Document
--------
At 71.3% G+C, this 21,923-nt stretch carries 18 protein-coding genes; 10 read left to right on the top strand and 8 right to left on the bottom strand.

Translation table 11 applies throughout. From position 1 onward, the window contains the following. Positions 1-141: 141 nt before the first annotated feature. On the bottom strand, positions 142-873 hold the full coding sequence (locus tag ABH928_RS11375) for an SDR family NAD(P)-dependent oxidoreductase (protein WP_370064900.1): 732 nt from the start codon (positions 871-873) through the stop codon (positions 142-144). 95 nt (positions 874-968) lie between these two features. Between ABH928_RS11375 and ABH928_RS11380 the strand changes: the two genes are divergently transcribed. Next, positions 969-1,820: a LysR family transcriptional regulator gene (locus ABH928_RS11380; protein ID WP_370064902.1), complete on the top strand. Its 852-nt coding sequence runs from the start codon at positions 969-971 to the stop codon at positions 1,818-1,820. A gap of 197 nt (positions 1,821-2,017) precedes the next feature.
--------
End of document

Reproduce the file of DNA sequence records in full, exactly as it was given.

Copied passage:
At 71.3% G+C, this 21,923-nt stretch carries 18 protein-coding genes; 10 read left to right on the top strand and 8 right to left on the bottom strand.

Translation table 11 applies throughout. From position 1 onward, the window contains the following. Positions 1-141: 141 nt before the first annotated feature. On the bottom strand, positions 142-873 hold the full coding sequence (locus tag ABH928_RS11375) for an SDR family NAD(P)-dependent oxidoreductase (protein WP_370064900.1): 732 nt from the start codon (positions 871-873) through the stop codon (positions 142-144). 95 nt (positions 874-968) lie between these two features. Between ABH928_RS11375 and ABH928_RS11380 the strand changes: the two genes are divergently transcribed. Next, positions 969-1,820: a LysR family transcriptional regulator gene (locus ABH928_RS11380; protein ID WP_370064902.1), complete on the top strand. Its 852-nt coding sequence runs from the start codon at positions 969-971 to the stop codon at positions 1,818-1,820. A gap of 197 nt (positions 1,821-2,017) precedes the next feature.